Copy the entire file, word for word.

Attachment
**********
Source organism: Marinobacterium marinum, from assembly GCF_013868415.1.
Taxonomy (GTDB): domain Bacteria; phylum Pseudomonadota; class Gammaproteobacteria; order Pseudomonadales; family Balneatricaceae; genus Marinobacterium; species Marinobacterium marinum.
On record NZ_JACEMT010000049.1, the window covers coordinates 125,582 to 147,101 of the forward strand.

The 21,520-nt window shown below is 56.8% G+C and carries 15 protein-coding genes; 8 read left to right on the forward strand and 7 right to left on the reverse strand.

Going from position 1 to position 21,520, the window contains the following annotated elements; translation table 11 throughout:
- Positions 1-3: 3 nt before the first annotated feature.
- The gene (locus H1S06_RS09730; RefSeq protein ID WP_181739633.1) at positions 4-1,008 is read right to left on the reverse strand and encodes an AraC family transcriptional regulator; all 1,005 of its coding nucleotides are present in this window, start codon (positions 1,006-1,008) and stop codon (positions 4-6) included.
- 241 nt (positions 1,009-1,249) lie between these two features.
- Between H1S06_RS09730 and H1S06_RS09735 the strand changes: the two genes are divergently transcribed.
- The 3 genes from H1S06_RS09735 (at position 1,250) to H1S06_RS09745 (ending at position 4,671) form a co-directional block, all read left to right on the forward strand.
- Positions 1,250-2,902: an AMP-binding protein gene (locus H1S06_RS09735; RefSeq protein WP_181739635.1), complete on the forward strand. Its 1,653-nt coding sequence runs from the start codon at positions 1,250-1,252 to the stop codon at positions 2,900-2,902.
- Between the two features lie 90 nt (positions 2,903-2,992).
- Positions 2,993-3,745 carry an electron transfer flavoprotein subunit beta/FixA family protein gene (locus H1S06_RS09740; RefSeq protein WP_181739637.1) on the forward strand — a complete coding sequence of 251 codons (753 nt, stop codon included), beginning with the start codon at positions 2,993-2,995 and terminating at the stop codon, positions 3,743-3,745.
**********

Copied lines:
Source organism: Marinobacterium marinum, from assembly GCF_013868415.1.
Taxonomy (GTDB): domain Bacteria; phylum Pseudomonadota; class Gammaproteobacteria; order Pseudomonadales; family Balneatricaceae; genus Marinobacterium; species Marinobacterium marinum.
On record NZ_JACEMT010000049.1, the window covers coordinates 125,582 to 147,101 of the forward strand.

The 21,520-nt window shown below is 56.8% G+C and carries 15 protein-coding genes; 8 read left to right on the forward strand and 7 right to left on the reverse strand.

Going from position 1 to position 21,520, the window contains the following annotated elements; translation table 11 throughout:
- Positions 1-3: 3 nt before the first annotated feature.
- The gene (locus H1S06_RS09730; RefSeq protein ID WP_181739633.1) at positions 4-1,008 is read right to left on the reverse strand and encodes an AraC family transcriptional regulator; all 1,005 of its coding nucleotides are present in this window, start codon (positions 1,006-1,008) and stop codon (positions 4-6) included.
- 241 nt (positions 1,009-1,249) lie between these two features.
- Between H1S06_RS09730 and H1S06_RS09735 the strand changes: the two genes are divergently transcribed.
- The 3 genes from H1S06_RS09735 (at position 1,250) to H1S06_RS09745 (ending at position 4,671) form a co-directional block, all read left to right on the forward strand.
- Positions 1,250-2,902: an AMP-binding protein gene (locus H1S06_RS09735; RefSeq protein WP_181739635.1), complete on the forward strand. Its 1,653-nt coding sequence runs from the start codon at positions 1,250-1,252 to the stop codon at positions 2,900-2,902.
- Between the two features lie 90 nt (positions 2,903-2,992).
- Positions 2,993-3,745 carry an electron transfer flavoprotein subunit beta/FixA family protein gene (locus H1S06_RS09740; RefSeq protein WP_181739637.1) on the forward strand — a complete coding sequence of 251 codons (753 nt, stop codon included), beginning with the start codon at positions 2,993-2,995 and terminating at the stop codon, positions 3,743-3,745.